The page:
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Latin American Foods to Eat Before You Die

Make room on your bucket list for these 10 Latin American foods to eat before you die—lucky for you, no passport required! We've included the recipes to make each dish yourself right at home!

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1. Dorilocos from Mexico

Photograph by Miss Mochi's Adventures

Are you ready for the ultimate snack food? Dorilocos (aka Crazy Doritos), which were originally made with Tostitos tortilla chips and called Tostilocos, are available on city streets throughout Mexico. A vendor will cut open a bag of nacho cheese-flavored Doritos and spoon in everything from grated carrots, jicama, and diced cucumber, to Japanese-style peanuts and gummy worms, then top that with chamoy, fresh lime juice, and hot sauce. Is your mouth watering imagining the combinations of spicy, salty, sweet and sour?

Make your own Dorilocos: Recipe in English, Video recipe in Spanish

2. Cuchuflíes from Chile

Photograph by Jeannette Kaplun

What's not to love about these sweet Chilean treats? A thin batter is cooked on a flat griddle, and then rolled into a wafer-like tube while still warm; when cooled the tube is then filled with manjar (aka dulce de leche) and often dipped in chocolate.

Make your own cuchuflíes: Recipe in Spanish

3. Shuco from Guatemala

Photograph by Jose Wolff

This Guatemalan hot dog is a meat lover's dream come true. A shuco comes with a combination of meats that vary depending on the vendor and could include hot dog (salchicha), ham or salami, longaniza, chorizo, bacon, and beef, as well as other meats. The toppings for a shuco can be just as plentiful: guacamol (Guatemalan avocado sauce), boiled cabbage, mayonnaise, ketchup, mustard, and hot sauce are common condiments.

Watch this video (in Spanish) to see how they're prepared, then make your own shuco!

4. Quesitos from Puerto Rico

Photograph by Yvette Marquez-Sharpnack

You're going to want a hot cup of coffee to go with this one. Quesitos are a Puerto Rican treat that are a perfect balance between sweet and savory. The flaky puff pastry outside is filled with sweetened vanilla-flavored cream cheese, brushed with egg whites, and then dusted with a sprinkling of sugar before being baked to a golden brown.

Make your own quesitos: Recipe in English

5. Espumillas from Ecuador

Photograph by Layla Pujol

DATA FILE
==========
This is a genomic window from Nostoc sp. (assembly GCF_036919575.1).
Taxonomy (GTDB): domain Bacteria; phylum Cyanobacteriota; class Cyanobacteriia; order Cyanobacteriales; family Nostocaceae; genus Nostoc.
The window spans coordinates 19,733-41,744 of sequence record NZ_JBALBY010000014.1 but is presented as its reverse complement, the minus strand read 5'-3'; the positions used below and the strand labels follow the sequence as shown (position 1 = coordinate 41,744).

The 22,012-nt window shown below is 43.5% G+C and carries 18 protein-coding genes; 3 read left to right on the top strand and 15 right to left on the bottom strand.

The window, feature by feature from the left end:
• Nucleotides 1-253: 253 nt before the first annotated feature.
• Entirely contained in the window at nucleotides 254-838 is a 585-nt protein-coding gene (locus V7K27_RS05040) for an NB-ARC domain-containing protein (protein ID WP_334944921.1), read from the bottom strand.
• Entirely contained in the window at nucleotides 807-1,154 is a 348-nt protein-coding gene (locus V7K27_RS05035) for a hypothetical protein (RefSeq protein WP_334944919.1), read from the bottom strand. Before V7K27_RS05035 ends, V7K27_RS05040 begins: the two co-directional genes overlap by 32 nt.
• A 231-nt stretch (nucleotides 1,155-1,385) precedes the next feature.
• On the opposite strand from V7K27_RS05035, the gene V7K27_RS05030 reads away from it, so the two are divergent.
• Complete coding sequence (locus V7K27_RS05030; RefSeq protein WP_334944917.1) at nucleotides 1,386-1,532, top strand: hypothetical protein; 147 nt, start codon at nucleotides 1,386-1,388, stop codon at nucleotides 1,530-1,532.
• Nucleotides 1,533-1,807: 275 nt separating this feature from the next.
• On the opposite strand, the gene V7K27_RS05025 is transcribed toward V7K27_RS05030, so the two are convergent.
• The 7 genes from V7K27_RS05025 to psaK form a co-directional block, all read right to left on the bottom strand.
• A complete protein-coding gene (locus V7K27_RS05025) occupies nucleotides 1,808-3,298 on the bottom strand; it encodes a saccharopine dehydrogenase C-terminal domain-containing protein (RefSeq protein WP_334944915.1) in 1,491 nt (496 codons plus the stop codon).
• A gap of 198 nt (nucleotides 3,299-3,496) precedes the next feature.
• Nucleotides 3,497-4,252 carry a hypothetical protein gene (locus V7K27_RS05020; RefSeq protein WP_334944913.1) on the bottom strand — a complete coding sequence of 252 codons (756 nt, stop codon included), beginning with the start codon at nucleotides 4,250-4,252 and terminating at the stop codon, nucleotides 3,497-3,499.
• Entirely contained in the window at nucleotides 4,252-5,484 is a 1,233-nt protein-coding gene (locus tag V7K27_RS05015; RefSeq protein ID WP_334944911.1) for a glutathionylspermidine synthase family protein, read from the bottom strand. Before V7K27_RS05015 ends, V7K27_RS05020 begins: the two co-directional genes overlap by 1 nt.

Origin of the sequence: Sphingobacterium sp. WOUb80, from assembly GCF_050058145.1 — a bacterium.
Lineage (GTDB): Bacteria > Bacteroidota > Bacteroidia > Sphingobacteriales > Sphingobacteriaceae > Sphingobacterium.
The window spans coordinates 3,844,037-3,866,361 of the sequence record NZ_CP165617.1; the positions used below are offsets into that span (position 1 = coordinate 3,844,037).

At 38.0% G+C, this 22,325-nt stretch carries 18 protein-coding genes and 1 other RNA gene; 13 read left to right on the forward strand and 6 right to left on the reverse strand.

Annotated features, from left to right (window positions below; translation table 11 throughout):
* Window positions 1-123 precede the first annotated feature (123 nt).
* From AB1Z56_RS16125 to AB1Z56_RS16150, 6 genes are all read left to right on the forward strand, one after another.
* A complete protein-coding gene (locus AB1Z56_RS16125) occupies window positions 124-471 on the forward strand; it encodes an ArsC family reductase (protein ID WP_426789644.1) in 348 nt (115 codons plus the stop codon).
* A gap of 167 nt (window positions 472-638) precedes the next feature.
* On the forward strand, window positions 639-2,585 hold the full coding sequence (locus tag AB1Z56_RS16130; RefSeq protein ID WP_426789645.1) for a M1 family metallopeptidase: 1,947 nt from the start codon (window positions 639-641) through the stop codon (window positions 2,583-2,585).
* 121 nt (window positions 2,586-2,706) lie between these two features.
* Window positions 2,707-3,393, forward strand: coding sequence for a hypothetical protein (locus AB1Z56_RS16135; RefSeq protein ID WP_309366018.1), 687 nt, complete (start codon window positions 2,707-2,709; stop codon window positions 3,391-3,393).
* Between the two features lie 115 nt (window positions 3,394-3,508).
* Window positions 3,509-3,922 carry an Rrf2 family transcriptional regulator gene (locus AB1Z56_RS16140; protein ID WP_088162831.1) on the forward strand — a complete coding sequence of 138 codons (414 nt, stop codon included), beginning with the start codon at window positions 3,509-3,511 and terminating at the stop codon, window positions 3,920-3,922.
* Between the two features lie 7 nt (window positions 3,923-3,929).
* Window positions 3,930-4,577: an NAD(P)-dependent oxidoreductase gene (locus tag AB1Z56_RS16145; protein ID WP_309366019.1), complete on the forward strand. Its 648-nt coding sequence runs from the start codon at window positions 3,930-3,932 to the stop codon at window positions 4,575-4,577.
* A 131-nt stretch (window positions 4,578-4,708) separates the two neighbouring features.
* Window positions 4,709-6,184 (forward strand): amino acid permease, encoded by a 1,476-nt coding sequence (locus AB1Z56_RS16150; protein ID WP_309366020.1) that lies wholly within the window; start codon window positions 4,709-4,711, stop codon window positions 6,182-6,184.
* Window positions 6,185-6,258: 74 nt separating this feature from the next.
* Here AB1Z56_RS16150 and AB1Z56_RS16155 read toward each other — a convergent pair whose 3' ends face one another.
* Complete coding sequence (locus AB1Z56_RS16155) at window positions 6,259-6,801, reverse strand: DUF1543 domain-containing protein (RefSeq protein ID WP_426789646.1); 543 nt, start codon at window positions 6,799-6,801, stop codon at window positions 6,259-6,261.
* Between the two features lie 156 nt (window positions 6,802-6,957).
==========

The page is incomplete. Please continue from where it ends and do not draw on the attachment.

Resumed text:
Many a tourist in Ecuador has wondered why the piles of ice cream on tables at the market aren't melting, only to discover it isn't ice cream after all. Espumilla (which means "foam"), may look like ice cream because it’s often served in ice cream cones and topped with sprinkles and a drizzle of blackberry syrup, but no need to keep it cold; espumillas are actually meringue cream, naturally flavored with fruit pulp!

Make your own espumillas: Recipe in English

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6. Mixto (Cuban sandwich) from Cuba

Photograph by Joel Sowers

Known as a "mixto" in Cuba, but better known as a "Cuban sandwich" in Miami and beyond, the simplicity of its ingredients—sliced ham, roast pork, a citrus-based marinade called mojo, dill pickles, mustard, and Swiss cheese—are layered in buttered baguette-style Cuban bread, and then pressed. Served warm and sliced diagonally, if you deviate from this and try to add tomato or lettuce, be aware that some will consider it sacrilege.

Make your own Cuban sandwich: Recipe in English

7. Salchipapas from Peru

Photograph by Morena Escardo

If you speak Spanish, you can take a pretty good guess at what salchipapas are even if you've never heard of them before. "Salchi" is short for salchicha (or hot dog), and "papas" are french fries, so salchipapas are exactly what you think they are: sliced, stir-fried hot dogs and french fries, served along with your choice of dipping sauces. A popular Peruvian street food, salchipapas also make a quick (albeit somewhat nutritionally challenged) weeknight meal you can easily make at home.

Make your own salchipaps: Recipe in English

8. Pupusas from El Salvador

Photograph by Chris Goldberg

Put that fork down! El Salvador's national food, the humble but delicious pupusa, is best eaten with your hands. Corn masa patties are stuffed with gooey cheese for pupusas de queso; other varieties include combinations of cheese with beans, pork, and vegetables such as zucchini or an edible flower bud called loroco. Accompanied by a tangy cabbage slaw known as curtido, and mild salsa, pupusas are fast becoming a popular food the United States.

Make your own pupusas: Recipe in English

9. Empanadas from Argentina

Photograph by Beatrice Murch

Argentina is known for so many amazing dishes that it's hard to narrow it down, but empanadas have enough variety within their own category that you could probably eat these little hand pies for the rest of your life and never get bored. Fillings range from savory to sweet, and include everything from beef, chicken, ham, or fish, to hard-boiled eggs, raisins, spinach, onions, peas, potatoes and olives.

Make your own empanadas: Recipe in English

10. Pizza a la Portuguesa from Brazil

Photograph by Denise Browning

Wait, pizza from Brazil? Sure, why not? Pizza was introduced to Brazil by Italian immigrants, and from there it took on a life of its own, mixing with Portuguese ingredients such as smoky-tasting chouriço sausage. Add sliced hard-boiled eggs, ripe tomatoes, black olives, fresh oregano and a few other ingredients for a pizza like none you've ever had before.

Make your own pizza a la Portuguesa: Recipe in English

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